O'Loan urges May to row back on Bill extending abortion to Northern Ireland
A Parliamentary Bill which would pave the way for de-criminalising abortion in Northern Ireland could be passed into law by the middle of this week "without consideration for the people", a fiercely pro-life peer has warned.
Baroness Nuala O'Loan and former Church of Ireland Archbishop Lord Eames have written an open letter to Prime Minister Teresa May calling on the Government to either withdraw last week's amendments to the Northern Ireland (Executive Formation) Bill, or allow for a public consultation on the way forward.
Last Tuesday MPs in the House of Commons voted resoundingly to extend same-sex marriage and access to abortion to Northern Ireland.
And while the development was welcomed by gay rights campaigners and pro-choice advocates here and in Britain, the former Police Ombudsman accused Parliament of "riding a coach and horses through the Good Friday Agreement".
It is understood the letter, which has not yet been delivered to the PM, was circulated outside Catholic Masses in Northern Ireland yesterday, the BBC reported last night.
Baroness O'Loan said the letter had attracted around 5,000 signatures "from across Northern Ireland and across the divide". It warns the amendment on abortion law here could cause "significant damage" to attempts to restore the Assembly.
Baroness O'Loan said that if the amendment comes into existence, "Sinn Fein would have no incentive to come back to the talks".
She said: "We are in the middle of negotiations and the Government decide to ride a coach and horses through that process."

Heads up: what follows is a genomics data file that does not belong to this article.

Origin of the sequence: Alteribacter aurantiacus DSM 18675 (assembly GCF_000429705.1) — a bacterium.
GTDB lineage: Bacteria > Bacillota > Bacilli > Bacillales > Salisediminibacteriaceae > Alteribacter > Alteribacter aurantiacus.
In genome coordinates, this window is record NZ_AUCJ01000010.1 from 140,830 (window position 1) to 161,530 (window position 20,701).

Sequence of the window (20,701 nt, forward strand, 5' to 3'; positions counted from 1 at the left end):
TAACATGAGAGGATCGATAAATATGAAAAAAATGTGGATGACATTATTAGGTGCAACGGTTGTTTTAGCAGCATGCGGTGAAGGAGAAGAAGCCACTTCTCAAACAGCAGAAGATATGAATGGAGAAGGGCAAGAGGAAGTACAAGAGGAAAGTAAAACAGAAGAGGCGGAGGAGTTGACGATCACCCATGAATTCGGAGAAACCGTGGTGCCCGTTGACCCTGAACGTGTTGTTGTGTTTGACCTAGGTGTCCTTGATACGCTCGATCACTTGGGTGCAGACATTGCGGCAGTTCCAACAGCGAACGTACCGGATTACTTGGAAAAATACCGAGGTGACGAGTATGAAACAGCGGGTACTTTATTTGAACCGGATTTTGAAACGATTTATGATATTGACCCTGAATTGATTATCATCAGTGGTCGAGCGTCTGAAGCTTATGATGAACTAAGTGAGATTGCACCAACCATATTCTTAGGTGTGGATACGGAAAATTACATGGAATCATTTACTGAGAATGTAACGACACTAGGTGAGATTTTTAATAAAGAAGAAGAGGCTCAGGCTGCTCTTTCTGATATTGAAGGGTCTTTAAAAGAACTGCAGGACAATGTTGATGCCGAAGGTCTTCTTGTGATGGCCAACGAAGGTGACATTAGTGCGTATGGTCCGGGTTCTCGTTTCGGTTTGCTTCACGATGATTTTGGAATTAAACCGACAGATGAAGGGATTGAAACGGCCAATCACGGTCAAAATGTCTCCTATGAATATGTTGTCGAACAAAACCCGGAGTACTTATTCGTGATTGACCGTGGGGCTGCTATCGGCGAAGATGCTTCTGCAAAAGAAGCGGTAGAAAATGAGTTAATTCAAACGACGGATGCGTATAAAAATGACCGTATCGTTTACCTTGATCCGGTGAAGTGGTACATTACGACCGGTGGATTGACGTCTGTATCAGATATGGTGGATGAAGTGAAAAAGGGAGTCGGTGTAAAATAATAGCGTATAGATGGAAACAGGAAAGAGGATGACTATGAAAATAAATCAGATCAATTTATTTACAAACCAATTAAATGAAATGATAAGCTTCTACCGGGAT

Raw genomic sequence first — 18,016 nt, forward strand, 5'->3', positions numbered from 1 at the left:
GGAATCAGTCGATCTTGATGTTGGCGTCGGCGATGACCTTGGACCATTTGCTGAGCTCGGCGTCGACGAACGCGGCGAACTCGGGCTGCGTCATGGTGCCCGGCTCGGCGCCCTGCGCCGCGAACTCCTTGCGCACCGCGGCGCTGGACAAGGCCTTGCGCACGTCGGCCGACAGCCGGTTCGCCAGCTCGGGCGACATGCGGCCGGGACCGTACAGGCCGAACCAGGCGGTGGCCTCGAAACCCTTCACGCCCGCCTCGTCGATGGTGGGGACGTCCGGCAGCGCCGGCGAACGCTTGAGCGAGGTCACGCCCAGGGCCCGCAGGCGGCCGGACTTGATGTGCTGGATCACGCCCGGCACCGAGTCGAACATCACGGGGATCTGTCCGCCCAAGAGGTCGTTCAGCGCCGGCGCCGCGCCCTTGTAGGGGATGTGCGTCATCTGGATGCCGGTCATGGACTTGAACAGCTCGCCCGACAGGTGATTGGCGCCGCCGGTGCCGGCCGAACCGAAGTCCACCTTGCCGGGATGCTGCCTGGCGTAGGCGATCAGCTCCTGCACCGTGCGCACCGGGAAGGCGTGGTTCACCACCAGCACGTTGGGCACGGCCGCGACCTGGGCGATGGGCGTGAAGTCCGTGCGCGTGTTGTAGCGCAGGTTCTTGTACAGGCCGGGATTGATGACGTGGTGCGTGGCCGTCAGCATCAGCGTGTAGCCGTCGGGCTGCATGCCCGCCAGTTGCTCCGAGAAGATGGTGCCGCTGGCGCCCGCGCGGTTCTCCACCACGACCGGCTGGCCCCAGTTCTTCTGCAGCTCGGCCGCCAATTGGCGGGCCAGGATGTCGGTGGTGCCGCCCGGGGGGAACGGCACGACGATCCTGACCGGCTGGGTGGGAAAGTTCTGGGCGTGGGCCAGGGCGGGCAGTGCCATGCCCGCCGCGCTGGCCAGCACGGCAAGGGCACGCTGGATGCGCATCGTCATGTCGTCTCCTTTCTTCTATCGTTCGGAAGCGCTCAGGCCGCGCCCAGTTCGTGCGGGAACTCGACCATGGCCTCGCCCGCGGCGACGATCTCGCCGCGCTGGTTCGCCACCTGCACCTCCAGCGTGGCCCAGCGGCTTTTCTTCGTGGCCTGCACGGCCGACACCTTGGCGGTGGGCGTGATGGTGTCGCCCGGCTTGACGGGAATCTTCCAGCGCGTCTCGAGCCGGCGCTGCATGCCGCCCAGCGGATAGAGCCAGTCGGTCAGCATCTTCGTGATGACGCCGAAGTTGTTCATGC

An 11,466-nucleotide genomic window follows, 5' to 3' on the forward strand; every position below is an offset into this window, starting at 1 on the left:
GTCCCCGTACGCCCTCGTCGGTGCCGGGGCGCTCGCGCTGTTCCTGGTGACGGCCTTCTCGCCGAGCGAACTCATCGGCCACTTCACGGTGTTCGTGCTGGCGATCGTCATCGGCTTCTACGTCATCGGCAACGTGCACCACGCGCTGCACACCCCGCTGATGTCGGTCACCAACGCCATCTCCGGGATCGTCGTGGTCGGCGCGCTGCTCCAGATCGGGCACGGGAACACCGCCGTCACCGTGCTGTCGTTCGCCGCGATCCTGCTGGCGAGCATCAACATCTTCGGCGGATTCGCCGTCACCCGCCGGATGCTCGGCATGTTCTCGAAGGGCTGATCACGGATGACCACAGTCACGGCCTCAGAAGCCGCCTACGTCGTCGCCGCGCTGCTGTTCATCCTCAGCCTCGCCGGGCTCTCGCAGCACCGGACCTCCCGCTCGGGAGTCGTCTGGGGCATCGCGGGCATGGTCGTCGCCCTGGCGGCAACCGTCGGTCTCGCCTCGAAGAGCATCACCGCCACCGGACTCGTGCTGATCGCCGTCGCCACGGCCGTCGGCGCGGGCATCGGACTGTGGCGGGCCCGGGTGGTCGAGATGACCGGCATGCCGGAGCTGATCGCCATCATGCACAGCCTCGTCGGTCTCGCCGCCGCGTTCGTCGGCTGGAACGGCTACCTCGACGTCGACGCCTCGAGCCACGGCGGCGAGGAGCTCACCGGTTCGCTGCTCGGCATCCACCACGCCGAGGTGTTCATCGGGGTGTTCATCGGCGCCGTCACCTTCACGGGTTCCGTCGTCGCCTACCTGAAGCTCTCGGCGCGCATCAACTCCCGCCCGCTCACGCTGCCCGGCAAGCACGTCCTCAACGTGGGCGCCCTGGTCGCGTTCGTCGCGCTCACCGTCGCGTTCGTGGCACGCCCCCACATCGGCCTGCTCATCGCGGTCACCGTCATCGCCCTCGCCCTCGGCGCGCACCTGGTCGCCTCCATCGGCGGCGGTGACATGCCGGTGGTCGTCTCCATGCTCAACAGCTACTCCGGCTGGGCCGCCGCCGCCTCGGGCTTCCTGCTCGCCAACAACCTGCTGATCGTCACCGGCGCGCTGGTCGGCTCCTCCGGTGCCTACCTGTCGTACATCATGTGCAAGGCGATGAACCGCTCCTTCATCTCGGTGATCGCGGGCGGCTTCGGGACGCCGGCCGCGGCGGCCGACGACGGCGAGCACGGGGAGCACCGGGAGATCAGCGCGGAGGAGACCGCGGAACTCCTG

Calling for the Bill to be withdrawn or for a public consultation to be facilitated, Baroness O'Loan said the Bill will go into the committee stage today.
"There may or may not be a vote and by Wednesday we will have reached the report stage and the third reading. So this could be law by Wednesday afternoon, without consideration for the people," she said.
"This is not the way to do it and certainly not in the middle of talks. It is contemptuous and disrespectful, with no notice of the people of Northern Ireland."
In her Lords speech after last week's amendment, which was tabled by Labour MP Stella Creasy, Baroness O'Loan reiterated her own pro-life position and referred to the loss of her first baby as the result of an explosion in 1977 when she was 26.
"Even those who are pro-choice are now beginning to accept that abortion is about killing babies," she said.
"If you are three or five months' pregnant and you go for a scan, the radiographer does not say to you, 'That's your foetus' or 'That's your embryo'.
"They say to you, 'That's your baby'. When I lost my baby, as the consequence of a bomb explosion, the doctor who stood at the end of my bed did not say to me, 'Your pregnancy is over'. He said to me, 'Your baby is dead'."